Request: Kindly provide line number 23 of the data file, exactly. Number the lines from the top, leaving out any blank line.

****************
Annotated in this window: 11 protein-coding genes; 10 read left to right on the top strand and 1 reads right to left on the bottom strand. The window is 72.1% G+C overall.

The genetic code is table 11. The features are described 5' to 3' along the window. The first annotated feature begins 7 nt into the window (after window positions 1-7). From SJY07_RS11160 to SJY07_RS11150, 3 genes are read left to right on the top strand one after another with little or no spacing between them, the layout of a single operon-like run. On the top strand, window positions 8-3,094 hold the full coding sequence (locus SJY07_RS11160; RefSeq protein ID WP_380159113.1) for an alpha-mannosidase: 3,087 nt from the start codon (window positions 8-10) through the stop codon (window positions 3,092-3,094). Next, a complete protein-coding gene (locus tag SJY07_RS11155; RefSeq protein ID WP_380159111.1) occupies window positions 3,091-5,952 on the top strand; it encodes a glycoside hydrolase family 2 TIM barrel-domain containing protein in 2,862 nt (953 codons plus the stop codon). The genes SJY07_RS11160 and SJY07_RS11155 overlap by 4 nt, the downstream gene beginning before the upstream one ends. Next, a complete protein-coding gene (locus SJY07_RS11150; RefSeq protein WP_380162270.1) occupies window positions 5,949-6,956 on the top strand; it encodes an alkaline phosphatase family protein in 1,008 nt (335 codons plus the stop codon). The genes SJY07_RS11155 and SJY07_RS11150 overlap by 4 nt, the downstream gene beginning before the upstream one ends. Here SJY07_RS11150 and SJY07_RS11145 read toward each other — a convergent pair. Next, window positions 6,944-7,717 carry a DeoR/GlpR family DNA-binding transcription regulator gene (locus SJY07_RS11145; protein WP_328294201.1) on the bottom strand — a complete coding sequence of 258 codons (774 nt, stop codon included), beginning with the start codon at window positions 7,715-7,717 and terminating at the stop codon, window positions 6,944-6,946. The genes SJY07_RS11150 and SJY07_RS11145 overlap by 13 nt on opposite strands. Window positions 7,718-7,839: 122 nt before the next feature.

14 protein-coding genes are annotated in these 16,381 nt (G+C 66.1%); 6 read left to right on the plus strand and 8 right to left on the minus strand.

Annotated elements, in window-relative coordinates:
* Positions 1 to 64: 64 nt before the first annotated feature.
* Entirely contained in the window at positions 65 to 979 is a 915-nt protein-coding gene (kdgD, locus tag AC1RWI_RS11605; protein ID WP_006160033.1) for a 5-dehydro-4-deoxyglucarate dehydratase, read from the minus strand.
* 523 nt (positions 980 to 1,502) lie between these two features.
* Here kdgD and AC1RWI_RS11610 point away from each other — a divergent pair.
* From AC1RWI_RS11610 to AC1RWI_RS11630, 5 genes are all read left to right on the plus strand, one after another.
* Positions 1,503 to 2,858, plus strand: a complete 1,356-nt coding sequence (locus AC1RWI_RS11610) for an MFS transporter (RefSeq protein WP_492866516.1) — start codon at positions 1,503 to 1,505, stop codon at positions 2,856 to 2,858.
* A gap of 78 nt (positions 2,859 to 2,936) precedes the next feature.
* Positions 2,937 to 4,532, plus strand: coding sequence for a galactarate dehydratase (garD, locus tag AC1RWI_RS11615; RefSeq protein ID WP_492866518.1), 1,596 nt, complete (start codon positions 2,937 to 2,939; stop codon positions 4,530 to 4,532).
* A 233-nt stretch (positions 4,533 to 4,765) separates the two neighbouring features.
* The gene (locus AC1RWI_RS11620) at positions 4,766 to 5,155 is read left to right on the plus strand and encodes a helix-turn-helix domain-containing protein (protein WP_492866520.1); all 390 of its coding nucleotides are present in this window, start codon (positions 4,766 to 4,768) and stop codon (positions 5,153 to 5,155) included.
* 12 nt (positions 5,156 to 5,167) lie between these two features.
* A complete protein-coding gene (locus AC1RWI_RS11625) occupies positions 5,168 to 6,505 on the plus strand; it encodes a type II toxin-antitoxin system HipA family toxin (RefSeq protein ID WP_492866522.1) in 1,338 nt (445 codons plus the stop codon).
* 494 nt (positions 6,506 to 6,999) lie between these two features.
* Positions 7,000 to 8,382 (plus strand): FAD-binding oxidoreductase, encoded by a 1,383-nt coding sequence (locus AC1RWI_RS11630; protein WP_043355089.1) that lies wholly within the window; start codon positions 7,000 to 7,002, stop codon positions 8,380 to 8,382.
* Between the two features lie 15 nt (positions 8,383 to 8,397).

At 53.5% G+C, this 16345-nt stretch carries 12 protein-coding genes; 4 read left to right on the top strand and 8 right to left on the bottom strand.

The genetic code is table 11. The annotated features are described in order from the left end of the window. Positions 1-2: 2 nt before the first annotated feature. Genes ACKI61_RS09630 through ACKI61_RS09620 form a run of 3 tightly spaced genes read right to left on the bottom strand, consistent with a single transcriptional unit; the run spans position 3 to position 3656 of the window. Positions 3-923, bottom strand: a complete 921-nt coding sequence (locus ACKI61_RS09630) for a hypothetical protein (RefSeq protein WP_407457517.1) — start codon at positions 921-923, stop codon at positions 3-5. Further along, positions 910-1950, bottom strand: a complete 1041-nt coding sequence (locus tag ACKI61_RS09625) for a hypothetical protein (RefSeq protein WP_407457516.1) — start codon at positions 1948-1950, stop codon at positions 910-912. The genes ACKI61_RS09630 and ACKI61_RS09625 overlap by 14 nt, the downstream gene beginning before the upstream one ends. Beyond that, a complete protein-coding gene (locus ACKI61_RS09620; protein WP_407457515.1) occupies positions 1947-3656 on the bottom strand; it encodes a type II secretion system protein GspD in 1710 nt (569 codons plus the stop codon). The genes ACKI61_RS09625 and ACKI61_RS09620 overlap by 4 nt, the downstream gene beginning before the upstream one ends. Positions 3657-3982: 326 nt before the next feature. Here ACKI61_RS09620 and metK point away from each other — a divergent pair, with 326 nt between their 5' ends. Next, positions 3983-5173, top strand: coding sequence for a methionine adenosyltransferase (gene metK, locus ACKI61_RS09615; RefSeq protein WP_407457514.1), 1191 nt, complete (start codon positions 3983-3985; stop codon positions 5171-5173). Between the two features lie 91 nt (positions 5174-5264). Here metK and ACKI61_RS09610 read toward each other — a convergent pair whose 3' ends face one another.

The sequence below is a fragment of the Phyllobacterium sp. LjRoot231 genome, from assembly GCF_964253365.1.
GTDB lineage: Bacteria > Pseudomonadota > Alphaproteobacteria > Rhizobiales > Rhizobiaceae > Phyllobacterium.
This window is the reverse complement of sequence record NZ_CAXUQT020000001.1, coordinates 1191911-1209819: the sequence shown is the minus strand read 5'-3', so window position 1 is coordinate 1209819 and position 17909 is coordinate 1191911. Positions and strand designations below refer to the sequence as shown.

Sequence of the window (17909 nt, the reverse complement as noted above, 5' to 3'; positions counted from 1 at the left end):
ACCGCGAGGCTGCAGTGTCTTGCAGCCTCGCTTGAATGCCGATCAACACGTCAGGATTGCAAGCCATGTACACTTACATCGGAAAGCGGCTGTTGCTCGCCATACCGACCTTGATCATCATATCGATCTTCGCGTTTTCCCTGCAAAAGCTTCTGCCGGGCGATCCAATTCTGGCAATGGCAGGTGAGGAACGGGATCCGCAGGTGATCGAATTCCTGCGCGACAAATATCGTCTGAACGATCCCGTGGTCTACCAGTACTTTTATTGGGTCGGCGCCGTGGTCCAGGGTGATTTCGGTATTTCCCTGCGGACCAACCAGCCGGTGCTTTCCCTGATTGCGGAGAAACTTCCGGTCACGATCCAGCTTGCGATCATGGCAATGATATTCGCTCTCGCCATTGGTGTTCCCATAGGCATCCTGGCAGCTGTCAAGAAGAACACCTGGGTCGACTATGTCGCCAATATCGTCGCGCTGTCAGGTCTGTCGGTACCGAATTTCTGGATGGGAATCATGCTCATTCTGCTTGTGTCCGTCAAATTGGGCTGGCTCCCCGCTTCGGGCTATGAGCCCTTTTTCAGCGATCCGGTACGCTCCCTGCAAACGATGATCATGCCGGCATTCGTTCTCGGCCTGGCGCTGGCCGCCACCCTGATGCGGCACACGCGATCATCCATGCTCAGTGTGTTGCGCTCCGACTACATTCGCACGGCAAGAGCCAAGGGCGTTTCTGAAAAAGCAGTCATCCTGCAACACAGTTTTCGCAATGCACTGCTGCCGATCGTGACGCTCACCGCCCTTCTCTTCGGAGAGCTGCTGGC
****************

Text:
GTDB lineage: Bacteria > Pseudomonadota > Alphaproteobacteria > Rhizobiales > Rhizobiaceae > Phyllobacterium.